WEST PALM BEACH, Fla. — Steuart Pittman received the EQUUS Foundation Humanitarian Award at the Pegasus Awards Dinner on Jan. 10 during the US Equestrian Annual Meeting in West Palm Beach, Fla.

The EQUUS Foundation and the United States Equestrian Federation established the Humanitarian Award in 2009 to honor a member of the equestrian world who has devoted considerable personal time to making the quality of life of our equine partners paramount.

Pittman has spent most of his career in the horse business and much of that with Thoroughbreds who had started their careers on the racetrack. As the eighth generation of his family to own and operate the 550-acre Dodon Farm in Davidsonville, Md., he made his living there as a breeder, trainer, and competitor in three-day eventing.

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He recognized how valuable these Thoroughbred athletes were, even as they seemed to slip out of fashion in some circles. Rather than bemoan that trend, he set about changing it. With a group of friends, he founded the Retired Racehorse Project (RRP) in 2010.

The aim was two-fold: first, to create a horse industry-based initiative to market the sporting and commercial value of ex-racehorses and, second, to provide educational resources for owners and trainers that would help those horses transition successfully into new careers.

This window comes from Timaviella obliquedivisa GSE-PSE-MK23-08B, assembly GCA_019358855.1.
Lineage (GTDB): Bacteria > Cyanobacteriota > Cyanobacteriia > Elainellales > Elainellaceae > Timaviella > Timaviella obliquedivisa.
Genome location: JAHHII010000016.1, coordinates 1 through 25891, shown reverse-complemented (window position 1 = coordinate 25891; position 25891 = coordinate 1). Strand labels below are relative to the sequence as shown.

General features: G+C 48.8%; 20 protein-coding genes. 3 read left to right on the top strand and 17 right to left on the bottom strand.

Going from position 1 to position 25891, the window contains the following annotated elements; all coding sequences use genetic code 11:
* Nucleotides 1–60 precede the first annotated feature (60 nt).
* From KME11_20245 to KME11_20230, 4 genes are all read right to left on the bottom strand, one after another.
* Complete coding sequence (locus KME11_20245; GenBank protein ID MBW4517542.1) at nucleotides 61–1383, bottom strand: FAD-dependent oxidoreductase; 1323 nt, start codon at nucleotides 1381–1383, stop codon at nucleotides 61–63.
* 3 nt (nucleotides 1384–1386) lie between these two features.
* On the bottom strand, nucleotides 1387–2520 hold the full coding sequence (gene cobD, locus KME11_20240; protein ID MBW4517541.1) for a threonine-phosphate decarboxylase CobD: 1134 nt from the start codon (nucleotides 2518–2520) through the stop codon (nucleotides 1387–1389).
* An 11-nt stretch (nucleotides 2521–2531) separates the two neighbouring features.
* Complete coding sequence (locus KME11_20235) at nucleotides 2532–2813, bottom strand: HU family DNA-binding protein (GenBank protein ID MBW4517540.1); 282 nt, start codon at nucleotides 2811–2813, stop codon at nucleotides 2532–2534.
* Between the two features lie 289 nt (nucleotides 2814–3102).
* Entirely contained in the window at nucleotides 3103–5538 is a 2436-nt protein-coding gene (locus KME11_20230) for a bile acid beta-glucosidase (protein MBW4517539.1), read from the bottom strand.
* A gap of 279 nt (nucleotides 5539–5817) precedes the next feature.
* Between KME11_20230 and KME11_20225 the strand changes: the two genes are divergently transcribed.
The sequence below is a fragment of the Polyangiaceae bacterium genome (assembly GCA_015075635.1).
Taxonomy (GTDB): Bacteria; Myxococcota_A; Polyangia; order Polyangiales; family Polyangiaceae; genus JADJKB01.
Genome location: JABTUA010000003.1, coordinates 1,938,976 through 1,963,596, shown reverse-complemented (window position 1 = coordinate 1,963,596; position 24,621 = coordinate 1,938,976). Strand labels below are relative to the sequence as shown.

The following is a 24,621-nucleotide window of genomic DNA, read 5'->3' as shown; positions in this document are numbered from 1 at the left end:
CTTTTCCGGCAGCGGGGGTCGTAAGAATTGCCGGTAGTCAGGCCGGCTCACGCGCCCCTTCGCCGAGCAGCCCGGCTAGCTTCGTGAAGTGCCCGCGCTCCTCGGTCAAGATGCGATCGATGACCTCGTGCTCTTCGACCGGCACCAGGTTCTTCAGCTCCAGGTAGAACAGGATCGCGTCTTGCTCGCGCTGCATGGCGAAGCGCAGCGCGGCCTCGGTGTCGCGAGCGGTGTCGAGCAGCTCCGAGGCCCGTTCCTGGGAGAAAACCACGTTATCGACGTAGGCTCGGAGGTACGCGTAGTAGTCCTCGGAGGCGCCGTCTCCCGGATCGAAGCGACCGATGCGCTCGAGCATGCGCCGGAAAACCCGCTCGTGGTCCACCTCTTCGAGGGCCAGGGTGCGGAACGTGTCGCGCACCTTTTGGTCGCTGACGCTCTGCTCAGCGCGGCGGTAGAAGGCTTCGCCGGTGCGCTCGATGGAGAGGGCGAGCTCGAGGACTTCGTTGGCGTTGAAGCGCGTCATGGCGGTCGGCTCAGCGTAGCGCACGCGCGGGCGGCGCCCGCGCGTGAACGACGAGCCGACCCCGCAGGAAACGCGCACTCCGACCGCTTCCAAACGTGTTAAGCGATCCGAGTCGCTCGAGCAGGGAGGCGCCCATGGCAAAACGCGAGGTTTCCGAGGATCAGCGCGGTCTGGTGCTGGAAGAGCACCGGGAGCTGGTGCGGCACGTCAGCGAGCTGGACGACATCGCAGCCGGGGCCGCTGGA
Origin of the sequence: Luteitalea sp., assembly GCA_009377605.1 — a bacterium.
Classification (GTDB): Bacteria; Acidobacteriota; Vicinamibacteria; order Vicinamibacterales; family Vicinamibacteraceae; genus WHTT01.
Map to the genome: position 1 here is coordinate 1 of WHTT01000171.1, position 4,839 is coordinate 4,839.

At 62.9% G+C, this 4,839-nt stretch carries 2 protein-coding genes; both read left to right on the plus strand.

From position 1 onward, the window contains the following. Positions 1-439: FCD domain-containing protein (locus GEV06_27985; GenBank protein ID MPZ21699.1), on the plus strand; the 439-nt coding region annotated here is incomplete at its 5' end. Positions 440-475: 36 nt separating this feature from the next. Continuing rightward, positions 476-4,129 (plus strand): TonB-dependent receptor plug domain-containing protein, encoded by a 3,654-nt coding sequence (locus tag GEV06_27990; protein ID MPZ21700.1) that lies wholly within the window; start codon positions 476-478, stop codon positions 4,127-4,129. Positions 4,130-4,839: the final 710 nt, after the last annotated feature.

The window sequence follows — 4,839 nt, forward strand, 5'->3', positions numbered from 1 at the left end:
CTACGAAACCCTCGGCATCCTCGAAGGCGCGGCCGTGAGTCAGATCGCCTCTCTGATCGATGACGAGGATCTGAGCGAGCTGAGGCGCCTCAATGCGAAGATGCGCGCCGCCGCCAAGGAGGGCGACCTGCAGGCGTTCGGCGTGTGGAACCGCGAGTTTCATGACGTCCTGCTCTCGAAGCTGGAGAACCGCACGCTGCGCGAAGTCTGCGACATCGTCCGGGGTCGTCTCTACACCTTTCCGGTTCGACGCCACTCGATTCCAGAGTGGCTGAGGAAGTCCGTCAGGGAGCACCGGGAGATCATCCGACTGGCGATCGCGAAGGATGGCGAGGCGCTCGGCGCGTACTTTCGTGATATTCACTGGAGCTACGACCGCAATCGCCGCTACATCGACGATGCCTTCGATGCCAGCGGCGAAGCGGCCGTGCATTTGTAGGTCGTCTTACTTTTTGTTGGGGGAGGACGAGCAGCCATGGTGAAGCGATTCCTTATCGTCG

"Today, the RRP has thousands of members and hundreds of thousands of social-media followers," said Lynn Coakley, EQUUS Foundation President. The annual Thoroughbred Makeover draws some 600 trainers and Thoroughbreds fresh off the track for a 10-month retraining process, culminating in a $100,000 competition across 10 disciplines. The Makeover also offers educational opportunities, panel discussions, and a Thoroughbred market.

Demand for Thoroughbreds is up, their values are rising, and more ex-racehorses are finding good homes with equestrians, from the hunter jumper ring to working cattle ranches, from the cross-country course to the dressage arena, and beyond.

In accepting the award, Pittman said, "Receiving the Humanitarian Award is a huge honor because of the respect that I have for the work of EQUUS Foundation. Establishing the Retired Racehorse Project as a thriving national institution was the achievement that gave me the confidence to enter the political arena and confront challenges faced by our own herd. If we can shift market forces in the horse industry to train racehorses for second careers, maybe we can figure out how to train people for the careers of our modern economy! So, thank you to the horses, and thank you to EQUUS Foundation and USEF."

Like everything Pittman has done in his career, RRP was the result of people coming together with a shared vision. Compassion has always been a driving force behind Pittman's work, whether directed toward people or animals. With his leadership and abundant energy, he is now committed to making life better for the people in his community as the recently elected County Executive for Anne Arundel County in Maryland.

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